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Production scientifique
Doctorat de CAUTIS Bogdan
Equipe : Intelligence Artificielle et Systèmes d'Inférence

Signer et raisonner sur les mises a jour d'arbres

Début le 01/01/1970
Direction : ABITEBOUL, Serge

Ecole doctorale : ED STIC 580
Etablissement d'inscription : INRIA

Lieu de déroulement :

Soutenue le 01/09/2005 devant le jury composé de :
Talel Abdessalem (examinateur), Professeur, ENST Paris ;
Serge Abiteboul (directeur de thèse), Directeur de Recherche, INRIA Futurs ;
Nicole Bidoit (examinateur), Professeur, Université Paris-Sud 11 ;
Luc Bouganim (rapporteur), Directeur de Recherche, INRIA Roquencourt;

Activités de recherche :
   - XML

Résumé :
The purpose of this thesis is to address some of the security issues that are raised in distributed XML data management, with a focus on integrity in data exchange.

We first address the need to allow pre-defined modifications for sensitive exchanged data, by considering two models for expressing fine-grained updates restrictions on XML data, namely emph{+/- Annotated Trees} and emph{XML Update Constraints}. To enforce these models, we investigate cryptographic mechanisms by which some modifications may still occur, without causing the invalidation of the data. In order to support rich restrictions without disclosing the history of updates, we devise a first homomorphic digital signature scheme for emph{insert-only collections}.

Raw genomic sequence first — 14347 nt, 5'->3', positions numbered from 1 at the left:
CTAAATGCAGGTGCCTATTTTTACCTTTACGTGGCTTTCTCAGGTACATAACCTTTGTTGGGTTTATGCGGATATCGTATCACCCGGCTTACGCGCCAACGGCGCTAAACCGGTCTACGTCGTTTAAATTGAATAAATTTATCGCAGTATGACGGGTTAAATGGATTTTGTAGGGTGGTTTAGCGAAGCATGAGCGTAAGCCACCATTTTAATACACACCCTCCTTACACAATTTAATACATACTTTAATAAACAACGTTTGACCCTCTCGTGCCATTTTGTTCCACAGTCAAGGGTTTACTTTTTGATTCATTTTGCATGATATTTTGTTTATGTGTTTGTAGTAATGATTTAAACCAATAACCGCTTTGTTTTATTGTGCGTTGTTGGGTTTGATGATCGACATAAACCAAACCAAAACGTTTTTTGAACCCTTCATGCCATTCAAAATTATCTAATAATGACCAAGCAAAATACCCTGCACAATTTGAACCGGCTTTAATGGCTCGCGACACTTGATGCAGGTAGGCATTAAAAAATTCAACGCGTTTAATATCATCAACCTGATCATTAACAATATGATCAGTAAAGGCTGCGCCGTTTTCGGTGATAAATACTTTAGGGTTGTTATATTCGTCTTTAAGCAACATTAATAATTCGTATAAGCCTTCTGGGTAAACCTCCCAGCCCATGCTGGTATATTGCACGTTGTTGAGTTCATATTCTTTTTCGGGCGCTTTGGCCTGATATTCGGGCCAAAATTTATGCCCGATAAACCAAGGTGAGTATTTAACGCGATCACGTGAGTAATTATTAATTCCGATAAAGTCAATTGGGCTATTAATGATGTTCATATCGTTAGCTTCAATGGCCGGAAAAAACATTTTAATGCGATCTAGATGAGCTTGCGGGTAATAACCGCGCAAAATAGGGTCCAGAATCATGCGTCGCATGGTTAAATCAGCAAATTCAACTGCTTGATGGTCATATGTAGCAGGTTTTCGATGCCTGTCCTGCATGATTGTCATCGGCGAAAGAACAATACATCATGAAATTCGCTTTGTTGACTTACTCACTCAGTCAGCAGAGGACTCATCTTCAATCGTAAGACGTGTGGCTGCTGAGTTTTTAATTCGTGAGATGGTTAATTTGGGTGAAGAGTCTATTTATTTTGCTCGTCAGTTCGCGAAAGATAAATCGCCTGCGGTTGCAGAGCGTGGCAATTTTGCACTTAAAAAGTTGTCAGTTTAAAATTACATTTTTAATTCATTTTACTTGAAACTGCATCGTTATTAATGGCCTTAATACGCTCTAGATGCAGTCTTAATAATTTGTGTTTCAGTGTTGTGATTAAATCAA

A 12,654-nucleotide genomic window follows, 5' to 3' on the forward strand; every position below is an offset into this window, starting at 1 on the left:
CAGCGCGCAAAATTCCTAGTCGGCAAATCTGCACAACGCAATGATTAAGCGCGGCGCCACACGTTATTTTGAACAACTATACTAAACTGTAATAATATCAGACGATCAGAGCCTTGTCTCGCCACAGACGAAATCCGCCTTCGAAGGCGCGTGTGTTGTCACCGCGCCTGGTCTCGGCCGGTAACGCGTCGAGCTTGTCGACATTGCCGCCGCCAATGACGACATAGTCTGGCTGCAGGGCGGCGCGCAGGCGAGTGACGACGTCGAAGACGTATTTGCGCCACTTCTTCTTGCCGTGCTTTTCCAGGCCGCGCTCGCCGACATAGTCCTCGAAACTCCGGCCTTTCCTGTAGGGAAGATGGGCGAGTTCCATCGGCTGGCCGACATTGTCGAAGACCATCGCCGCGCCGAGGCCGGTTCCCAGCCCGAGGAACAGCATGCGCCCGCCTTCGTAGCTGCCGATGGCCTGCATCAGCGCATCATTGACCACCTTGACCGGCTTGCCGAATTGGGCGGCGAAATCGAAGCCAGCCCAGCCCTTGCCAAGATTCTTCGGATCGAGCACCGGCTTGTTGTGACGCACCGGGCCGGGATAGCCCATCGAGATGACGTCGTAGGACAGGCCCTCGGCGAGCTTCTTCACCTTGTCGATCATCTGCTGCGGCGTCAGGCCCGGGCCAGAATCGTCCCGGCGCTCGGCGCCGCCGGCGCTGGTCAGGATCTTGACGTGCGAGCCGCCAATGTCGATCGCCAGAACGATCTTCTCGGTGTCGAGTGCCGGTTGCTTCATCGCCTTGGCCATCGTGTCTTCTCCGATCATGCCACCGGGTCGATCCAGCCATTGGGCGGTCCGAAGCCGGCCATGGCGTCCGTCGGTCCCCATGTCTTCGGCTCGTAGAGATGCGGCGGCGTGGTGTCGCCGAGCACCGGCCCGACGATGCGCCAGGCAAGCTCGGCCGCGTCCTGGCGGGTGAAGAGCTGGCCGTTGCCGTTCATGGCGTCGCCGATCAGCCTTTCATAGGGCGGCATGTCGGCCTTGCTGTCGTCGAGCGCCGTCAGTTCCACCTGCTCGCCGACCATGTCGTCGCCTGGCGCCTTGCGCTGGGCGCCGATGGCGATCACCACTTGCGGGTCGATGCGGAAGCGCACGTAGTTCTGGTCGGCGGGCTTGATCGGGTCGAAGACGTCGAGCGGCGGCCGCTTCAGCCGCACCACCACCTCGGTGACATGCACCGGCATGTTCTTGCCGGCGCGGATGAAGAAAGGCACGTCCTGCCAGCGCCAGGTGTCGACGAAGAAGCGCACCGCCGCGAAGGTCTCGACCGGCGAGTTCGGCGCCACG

As a direct application of homomorphic signatures, we then consider a setting in which parties exchange modifiable emph{queries}. More precisely, we take a first step towards enabling distributed access control, when policies and their enforcement are not handled by the actual data sources, being (partially) delegated to third-parties. Our approach relies on a flexible mechanism for signing queries, that allows their rewriting into authorized forms.

In a second part of this thesis, the focus shifts from integrity enforcement to reasoning about integrity properties and the dynamic nature of published or exchanged XML data. More precisely, we study implication problems for the emph{XML Update Constraints} formalism, that describes in terms of XPath queries how an XML document can evolve. Besides classical constraint implication, we study instance-based implication, with respect to a current tree instance, resulting from a series of unknown updates.